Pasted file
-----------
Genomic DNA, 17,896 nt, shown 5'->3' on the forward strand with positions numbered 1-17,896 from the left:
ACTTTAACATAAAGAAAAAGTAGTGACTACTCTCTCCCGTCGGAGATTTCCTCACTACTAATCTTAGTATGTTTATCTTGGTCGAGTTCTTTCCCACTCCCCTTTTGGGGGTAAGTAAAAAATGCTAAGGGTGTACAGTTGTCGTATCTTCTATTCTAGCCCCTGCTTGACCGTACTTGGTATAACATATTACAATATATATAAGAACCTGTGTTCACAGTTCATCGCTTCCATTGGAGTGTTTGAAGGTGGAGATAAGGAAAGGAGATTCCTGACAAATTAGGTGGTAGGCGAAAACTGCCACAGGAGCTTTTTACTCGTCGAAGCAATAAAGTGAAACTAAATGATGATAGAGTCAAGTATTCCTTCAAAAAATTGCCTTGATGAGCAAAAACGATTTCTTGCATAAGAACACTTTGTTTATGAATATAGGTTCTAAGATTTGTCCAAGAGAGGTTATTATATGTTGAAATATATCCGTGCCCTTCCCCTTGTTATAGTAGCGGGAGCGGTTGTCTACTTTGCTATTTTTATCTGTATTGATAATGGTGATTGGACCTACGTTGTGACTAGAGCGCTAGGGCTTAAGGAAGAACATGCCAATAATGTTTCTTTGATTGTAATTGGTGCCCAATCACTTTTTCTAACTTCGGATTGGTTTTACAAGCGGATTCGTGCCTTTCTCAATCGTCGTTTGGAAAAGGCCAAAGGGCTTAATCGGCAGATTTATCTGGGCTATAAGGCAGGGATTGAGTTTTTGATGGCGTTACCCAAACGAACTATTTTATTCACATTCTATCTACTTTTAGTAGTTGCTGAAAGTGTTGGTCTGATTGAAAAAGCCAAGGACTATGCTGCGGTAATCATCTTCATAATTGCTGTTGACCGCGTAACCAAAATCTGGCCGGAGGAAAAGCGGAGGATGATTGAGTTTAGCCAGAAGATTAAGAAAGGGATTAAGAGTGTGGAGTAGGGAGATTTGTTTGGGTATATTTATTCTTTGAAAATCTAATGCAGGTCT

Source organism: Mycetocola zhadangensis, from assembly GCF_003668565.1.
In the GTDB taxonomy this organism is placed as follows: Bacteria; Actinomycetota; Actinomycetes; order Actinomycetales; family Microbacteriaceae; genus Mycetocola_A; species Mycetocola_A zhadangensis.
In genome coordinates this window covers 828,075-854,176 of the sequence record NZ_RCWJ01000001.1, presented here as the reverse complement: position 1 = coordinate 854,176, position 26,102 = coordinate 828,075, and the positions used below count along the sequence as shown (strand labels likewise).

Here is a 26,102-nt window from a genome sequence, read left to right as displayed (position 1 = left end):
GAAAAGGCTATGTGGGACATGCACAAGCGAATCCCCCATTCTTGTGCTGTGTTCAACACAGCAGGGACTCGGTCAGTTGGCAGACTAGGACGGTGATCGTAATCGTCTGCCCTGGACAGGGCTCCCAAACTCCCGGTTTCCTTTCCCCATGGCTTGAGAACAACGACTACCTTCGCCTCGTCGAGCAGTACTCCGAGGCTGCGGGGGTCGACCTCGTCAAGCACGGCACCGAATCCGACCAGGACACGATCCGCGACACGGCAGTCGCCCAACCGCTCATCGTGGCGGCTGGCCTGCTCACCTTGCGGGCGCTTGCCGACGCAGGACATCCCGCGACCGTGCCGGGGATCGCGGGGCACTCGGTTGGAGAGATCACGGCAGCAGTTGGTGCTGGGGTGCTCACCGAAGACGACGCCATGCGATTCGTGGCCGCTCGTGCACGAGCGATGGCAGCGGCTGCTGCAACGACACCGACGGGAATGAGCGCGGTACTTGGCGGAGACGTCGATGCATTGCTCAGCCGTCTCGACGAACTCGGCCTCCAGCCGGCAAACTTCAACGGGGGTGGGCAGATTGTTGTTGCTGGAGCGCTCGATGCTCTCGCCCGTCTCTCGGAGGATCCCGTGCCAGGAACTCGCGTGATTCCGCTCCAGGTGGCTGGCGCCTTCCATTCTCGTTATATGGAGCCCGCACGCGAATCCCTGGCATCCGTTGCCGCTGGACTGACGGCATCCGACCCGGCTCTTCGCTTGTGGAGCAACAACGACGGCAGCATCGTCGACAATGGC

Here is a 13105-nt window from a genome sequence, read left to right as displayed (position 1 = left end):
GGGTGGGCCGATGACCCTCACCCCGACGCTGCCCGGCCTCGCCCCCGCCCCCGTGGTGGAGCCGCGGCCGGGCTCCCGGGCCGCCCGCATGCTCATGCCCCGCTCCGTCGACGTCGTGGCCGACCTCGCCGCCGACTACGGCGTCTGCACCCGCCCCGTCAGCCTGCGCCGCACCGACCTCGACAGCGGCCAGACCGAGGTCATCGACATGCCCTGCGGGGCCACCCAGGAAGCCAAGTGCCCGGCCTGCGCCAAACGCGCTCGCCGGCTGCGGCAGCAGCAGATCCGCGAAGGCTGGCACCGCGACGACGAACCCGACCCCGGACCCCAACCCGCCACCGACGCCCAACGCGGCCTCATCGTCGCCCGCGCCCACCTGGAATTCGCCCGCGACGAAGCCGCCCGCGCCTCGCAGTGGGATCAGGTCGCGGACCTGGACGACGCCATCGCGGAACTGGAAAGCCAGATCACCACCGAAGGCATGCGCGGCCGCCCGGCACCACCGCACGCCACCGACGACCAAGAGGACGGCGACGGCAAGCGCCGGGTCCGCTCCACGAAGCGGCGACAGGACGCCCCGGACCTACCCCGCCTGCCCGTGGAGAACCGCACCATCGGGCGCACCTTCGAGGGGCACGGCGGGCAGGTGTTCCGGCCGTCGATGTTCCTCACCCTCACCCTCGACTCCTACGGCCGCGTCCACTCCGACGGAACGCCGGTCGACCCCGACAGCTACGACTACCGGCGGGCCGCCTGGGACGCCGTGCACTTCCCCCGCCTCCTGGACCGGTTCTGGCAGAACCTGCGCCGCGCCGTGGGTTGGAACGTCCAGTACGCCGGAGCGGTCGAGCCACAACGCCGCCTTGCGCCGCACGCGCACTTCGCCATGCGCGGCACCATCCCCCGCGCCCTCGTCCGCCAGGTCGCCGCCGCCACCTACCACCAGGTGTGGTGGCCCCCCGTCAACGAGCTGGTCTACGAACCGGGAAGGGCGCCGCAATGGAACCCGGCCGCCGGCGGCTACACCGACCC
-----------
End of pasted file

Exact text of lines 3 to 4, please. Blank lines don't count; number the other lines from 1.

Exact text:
Source organism: Mycetocola zhadangensis, from assembly GCF_003668565.1.
In the GTDB taxonomy this organism is placed as follows: Bacteria; Actinomycetota; Actinomycetes; order Actinomycetales; family Microbacteriaceae; genus Mycetocola_A; species Mycetocola_A zhadangensis.